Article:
Chromebooks now spread across a wide range of price points. You have the ultra-premium Pixelbook, complete with a really high cost, and mid-range options like the Samsung Chromebook Pro. Then you have the budget models — it's still surprising to me that you can pick up a functional laptop that does most everything that a normal person needs for a few hundred bucks. Read More
When smartwatches first hit the market several years ago, I immediately hopped on board. As an avid lover of watches, I found myself very interested in the concept of wearing a timepiece that also doubled as a notification mirror for my phone. At the time, I worked in jobs where phone use was either discouraged or outright prohibited, whether by policy or the frantic pace of the position. But unfortunately for me, I have a compulsion to know what's going on with my phone at any and all times — I can't just ignore my phone going off. So smartwatches offered me a chance to keep my phone in my pocket, but still be kept apprised of my incoming notifications. Read More
My family lives in a somewhat large house, and Xfinity's 'Wireless Gateway' router has never done a great job at coverage. Several rooms had poor reception or dead spots, particularly in the upstairs area. I bought a basic Netgear range extender as a band-aid solution, but for whatever reason, some of my devices (including my Google Pixel) still refuse to connect to it.
Last year at CES, Linksys announced its first mesh Wi-Fi system, called 'Velop.' The tri-band 2x2 802.11ac connectivity was a major selling point, but it was rather expensive — a 3-pack would set you back $500. The company launched a new dual-band Velop lineup last month, created to directly compete with the Google Wifi and other consumer mesh network systems. Read More
My new apartment is laid out in a longitudinal way with the master bedroom on an opposite end of the living room/balcony. This makes the terrible internet situation in Lebanon even more challenging because finding a router system that reaches both ends is tricky. After a lot of research, I opted for a TP-Link Archer VR2600 that we had to place toward the living room side of the house. On paper, it seemed to fit the bill with speed, dual-band, guest network, parental controls, and a neat Android app. Most importantly, it had an RJ11 port, which is how our ADSL internet is delivered. Read More
Last year, mobile accessory company Anker released its first portable projector, the Nebula Mars. It was roughly the size of a lunch box, with powerful JBL speakers, great video quality, and Android built-in. The hardware was great, but the ancient version of Android (4.4.4, to be precise), lack of Play Store support, and high price made the product hard to recommend.
Not long after, Anker announced a smaller version, called the Nebula Capsule. It's roughly the size of a soda can, and works as both a projector and a Bluetooth speaker. It's almost certainly the best portable projector you can buy, but it commands a high price. Read More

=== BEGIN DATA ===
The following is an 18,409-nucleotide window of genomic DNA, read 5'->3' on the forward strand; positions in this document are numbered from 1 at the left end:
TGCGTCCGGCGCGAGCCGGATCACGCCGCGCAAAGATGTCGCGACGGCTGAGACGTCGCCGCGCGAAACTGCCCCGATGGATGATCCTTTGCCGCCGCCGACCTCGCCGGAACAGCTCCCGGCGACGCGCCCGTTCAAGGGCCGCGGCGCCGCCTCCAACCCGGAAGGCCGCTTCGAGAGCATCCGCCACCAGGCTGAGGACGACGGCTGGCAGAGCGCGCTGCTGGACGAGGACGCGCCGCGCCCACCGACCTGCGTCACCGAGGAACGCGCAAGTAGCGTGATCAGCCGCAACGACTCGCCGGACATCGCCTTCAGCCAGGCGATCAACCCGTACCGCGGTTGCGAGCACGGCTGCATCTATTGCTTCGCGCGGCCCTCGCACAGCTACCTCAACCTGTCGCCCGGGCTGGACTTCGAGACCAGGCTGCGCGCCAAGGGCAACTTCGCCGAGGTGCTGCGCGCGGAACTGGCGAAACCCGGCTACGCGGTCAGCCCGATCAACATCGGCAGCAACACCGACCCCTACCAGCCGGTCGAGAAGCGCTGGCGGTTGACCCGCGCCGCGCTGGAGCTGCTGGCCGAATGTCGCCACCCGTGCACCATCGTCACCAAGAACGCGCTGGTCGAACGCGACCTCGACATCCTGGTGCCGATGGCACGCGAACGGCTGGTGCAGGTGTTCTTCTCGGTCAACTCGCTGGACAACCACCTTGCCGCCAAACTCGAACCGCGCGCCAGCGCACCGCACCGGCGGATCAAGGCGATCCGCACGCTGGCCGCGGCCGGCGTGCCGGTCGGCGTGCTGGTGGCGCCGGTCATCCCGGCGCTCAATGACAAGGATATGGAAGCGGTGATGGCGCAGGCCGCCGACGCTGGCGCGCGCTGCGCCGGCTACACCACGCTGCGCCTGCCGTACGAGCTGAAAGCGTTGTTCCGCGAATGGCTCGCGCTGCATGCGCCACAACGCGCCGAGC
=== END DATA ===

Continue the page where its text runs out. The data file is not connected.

I've never been a fan of buying expensive laptops, even once I could actually afford them. Just like with smartphones, there's a certain point where the added features can't justify the $1,000+ prices, unless you are doing heavy productivity or gaming. My first laptop was the ASUS Eee PC 1001PXD netbook, which I was pretty happy with at the time (now the 1024x600 screen sounds atrocious), but the casing eventually started to crack apart. I later switched to the original Dell Chromebook 13, but the limitations of the browser-only environment were too much to bear, so I bought a Surface Pro 2. Read More
When you travel, you get a good idea of the stuff it takes to keep your lifestyle going. It's one thing to be surrounded by all the things you need at home, but it's another to selectively pack them into a limited space with the expectation of maintaining the same standards. For me, the limiting factor has always been power: charging all my stuff means toting a pile of cables and bricks around. In fact, that's one of the biggest advantages of the growing ubiquity of USB-C and the PD spec.
So when I saw Satechi's 75W Travel Charger, with one USB-C PD and three USB-A ports, I knew I was interested, and it didn't disappoint. Read More
A couple of weeks ago, Wacom announced the Bamboo Tip, a fine-tip stylus that had us interested. We've seen several of these "active capacitive" pens before, but they still occupy a rather forgotten category - one that's neither fully active neither as cheap as regular capacitive pens. So to get a better idea of how these pens work and whether or not they're worth the rather hefty price tag, I decided to take the Bamboo Tip for a test drive. I think it works well, but the $49.95 asking price is tough to justify. Read More
Many things come to mind when I think of smart home accessories: speakers, locks, displays, TVs, or maybe wall plugs. The list continues to grow each day it seems, but here comes Anker with a car charger that, while itself not unique for the company, features Alexa as a defining feature. Don't want to fork over the money to get Assistant in your car? Here's the next best thing... kinda. Read More
A few months ago, I reviewed the Collectors Edition of Anki's popular 'Cozmo' robot. Cozmo was first and foremost a toy, but the app included a 'Code Lab' where owners could create simple block-based programs (Anki has even extended that in subsequent updates).
After that review, Wonder Workshop asked me if I wanted to try out two of its toy robots - the 'Dot' and 'Cue.' Unlike the Cozmo, where coding functionality was more of an afterthought, programming is at the heart of the Dot and Cue. Almost all the activities you can do with these robots involve some level of coding, but they are accessible enough for most kids to get some enjoyment out of them. Read More